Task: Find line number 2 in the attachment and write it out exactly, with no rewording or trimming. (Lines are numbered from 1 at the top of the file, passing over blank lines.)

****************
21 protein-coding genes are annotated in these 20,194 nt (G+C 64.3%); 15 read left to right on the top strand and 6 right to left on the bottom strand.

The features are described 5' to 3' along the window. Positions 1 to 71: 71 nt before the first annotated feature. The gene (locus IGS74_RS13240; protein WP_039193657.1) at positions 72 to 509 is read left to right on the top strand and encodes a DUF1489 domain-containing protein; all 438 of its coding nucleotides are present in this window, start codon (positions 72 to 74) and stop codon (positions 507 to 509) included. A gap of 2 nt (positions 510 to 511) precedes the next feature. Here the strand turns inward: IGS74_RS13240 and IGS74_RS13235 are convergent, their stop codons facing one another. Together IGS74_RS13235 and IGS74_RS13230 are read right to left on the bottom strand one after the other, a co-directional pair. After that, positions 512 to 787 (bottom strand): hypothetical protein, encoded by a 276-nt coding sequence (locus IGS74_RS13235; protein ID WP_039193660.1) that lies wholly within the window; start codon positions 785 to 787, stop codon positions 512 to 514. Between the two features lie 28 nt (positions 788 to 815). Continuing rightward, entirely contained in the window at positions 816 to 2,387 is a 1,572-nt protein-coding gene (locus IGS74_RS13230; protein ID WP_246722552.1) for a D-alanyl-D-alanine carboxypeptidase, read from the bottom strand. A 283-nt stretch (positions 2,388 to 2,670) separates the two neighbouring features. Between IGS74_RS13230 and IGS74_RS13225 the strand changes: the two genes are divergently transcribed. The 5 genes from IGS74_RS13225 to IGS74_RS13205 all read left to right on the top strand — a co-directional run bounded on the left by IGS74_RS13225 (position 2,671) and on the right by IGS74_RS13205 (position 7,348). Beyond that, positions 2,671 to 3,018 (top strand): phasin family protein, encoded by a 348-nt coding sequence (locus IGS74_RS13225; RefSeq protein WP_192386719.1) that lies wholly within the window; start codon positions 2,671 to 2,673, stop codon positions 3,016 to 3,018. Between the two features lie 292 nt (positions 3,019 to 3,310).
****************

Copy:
The features are described 5' to 3' along the window. Positions 1 to 71: 71 nt before the first annotated feature. The gene (locus IGS74_RS13240; protein WP_039193657.1) at positions 72 to 509 is read left to right on the top strand and encodes a DUF1489 domain-containing protein; all 438 of its coding nucleotides are present in this window, start codon (positions 72 to 74) and stop codon (positions 507 to 509) included. A gap of 2 nt (positions 510 to 511) precedes the next feature. Here the strand turns inward: IGS74_RS13240 and IGS74_RS13235 are convergent, their stop codons facing one another. Together IGS74_RS13235 and IGS74_RS13230 are read right to left on the bottom strand one after the other, a co-directional pair. After that, positions 512 to 787 (bottom strand): hypothetical protein, encoded by a 276-nt coding sequence (locus IGS74_RS13235; protein ID WP_039193660.1) that lies wholly within the window; start codon positions 785 to 787, stop codon positions 512 to 514. Between the two features lie 28 nt (positions 788 to 815). Continuing rightward, entirely contained in the window at positions 816 to 2,387 is a 1,572-nt protein-coding gene (locus IGS74_RS13230; protein ID WP_246722552.1) for a D-alanyl-D-alanine carboxypeptidase, read from the bottom strand. A 283-nt stretch (positions 2,388 to 2,670) separates the two neighbouring features. Between IGS74_RS13230 and IGS74_RS13225 the strand changes: the two genes are divergently transcribed. The 5 genes from IGS74_RS13225 to IGS74_RS13205 all read left to right on the top strand — a co-directional run bounded on the left by IGS74_RS13225 (position 2,671) and on the right by IGS74_RS13205 (position 7,348). Beyond that, positions 2,671 to 3,018 (top strand): phasin family protein, encoded by a 348-nt coding sequence (locus IGS74_RS13225; RefSeq protein WP_192386719.1) that lies wholly within the window; start codon positions 2,671 to 2,673, stop codon positions 3,016 to 3,018. Between the two features lie 292 nt (positions 3,019 to 3,310).